How to Choose an Office Chair

How to Choose an Office Chair

If you work a desk job, you spend at least 40 hours a week sitting. That doesn’t count time in your car, time watching tv, or even the time you spend sitting at tables and eating. All of that sitting really does a number on your spinal health. Choosing the right office chair can make the difference between feeling normal or living in constant discomfort. This guide will help you find the perfect office chair.

Seat Height

Every office chair should have some height adjustments available, but you should make sure that your chair adjusts for you, especially if you are very tall or very short. At the proper height, you should be able to sit with your back on the back rest and your feet on the floor. While in this position, your legs should make a 90 degree angle, with your lower legs perpendicular to the floor. Your thighs should be just barely hovering above the seat cushion for most of their length to avoid a pressed and pinched sciatic nerve.

Arm Rests

Your chair doesn’t absolutely have to have arm rests, although they are helpful in certain chair configurations to guarantee your arms dont fatigue throughout the day. If your chair does have arms, they should be movable or removable, so that you can clear them out of teh way if you want to get closer to your desk to help with eyestrain.


This is a bit of a goldilocks situation that will vary by user, but don’t fall into the trap of thinking that a super soft seat is always best. Soft seat cushions discourage you from getting up and walking around regularly, which is important for keeping everything in place and healthy. Another major benefit of a firm office char: when it is supporting you, you are actually supported. All the lumbar support in the world won’t make up for a seat that is so soft your lumbar region doesn’t stay in the right spot.

Back Support

This is important. The back of the chair should gently but completely fill the gap at your lumbar region in your lower back when you are sitting up and leaning against the backrest. This will help your whole spine maintain its curvature, which will reduce fatigue and soreness through the back.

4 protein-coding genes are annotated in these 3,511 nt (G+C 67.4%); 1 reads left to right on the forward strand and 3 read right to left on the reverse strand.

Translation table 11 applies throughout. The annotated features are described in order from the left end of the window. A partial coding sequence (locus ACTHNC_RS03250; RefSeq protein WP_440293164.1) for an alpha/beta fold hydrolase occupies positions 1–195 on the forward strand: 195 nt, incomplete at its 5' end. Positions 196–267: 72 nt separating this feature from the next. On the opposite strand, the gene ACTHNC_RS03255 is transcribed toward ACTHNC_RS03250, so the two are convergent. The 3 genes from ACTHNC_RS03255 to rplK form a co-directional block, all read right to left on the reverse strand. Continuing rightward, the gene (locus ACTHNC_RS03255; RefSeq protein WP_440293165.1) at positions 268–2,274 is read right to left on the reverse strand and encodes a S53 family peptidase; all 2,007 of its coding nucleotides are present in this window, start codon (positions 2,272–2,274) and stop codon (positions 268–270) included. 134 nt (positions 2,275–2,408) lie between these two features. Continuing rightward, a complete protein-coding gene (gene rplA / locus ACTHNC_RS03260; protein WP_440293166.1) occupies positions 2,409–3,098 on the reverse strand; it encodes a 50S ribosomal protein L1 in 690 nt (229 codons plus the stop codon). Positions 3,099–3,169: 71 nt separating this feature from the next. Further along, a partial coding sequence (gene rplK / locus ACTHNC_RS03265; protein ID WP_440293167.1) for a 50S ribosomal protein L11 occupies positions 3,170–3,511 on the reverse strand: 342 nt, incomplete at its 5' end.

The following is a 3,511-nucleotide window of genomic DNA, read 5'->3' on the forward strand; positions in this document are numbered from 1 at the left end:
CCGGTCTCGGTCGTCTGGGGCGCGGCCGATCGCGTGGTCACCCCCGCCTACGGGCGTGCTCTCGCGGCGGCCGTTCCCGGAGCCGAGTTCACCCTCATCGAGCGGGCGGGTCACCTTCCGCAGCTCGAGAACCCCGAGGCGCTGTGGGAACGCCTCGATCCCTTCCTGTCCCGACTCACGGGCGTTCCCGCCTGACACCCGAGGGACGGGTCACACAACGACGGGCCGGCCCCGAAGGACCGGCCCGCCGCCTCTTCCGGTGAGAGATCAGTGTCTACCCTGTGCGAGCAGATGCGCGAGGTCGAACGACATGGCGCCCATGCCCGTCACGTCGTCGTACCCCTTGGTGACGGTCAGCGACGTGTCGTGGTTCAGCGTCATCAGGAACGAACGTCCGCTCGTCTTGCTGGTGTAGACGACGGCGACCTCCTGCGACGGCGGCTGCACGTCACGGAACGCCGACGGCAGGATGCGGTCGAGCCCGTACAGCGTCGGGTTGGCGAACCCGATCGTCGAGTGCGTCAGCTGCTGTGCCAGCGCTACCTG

The biggest drawback to proper support is that is usually only adequate for certain positions. If the support is positioned for when you are leaning all the way back, it won’t touch at all if you are leaning forward to better see your screen. Conversely, back support that is positioned to provide counter pressure when you are leaning forward will be so uncomfortable when sitting back that you won’t be able to.


There are modern chairs that attempt to meet these challenges in novel ways. There is one chair that has a mesh, screen-like material instead of cushions so it changes the way pressure is felt. What may be the perfect office chair for back pain is something like the BackString C1. this innovative chair uses a swiveling bucket base for the seat. This causes you to sit naturally with the proper curve to your spine, regardless of whether you are leaning forward or slouching back.


No matter what chair you choose, sit in it facing your desk. Find a way to elevate the screen so that the center is at or near your eye level. Looking down at your desk causes neck strain and headaches.


Choosing an office chair is easy. Find one that meets all the parameters listed. Whether you try it out in the store or not, ensure it has a return policy, because you might decide it doesn’t work for your needs after you have had it a couple of weeks, and you want to ensure you have an out. After that, you won’t need to buy another chair for years.

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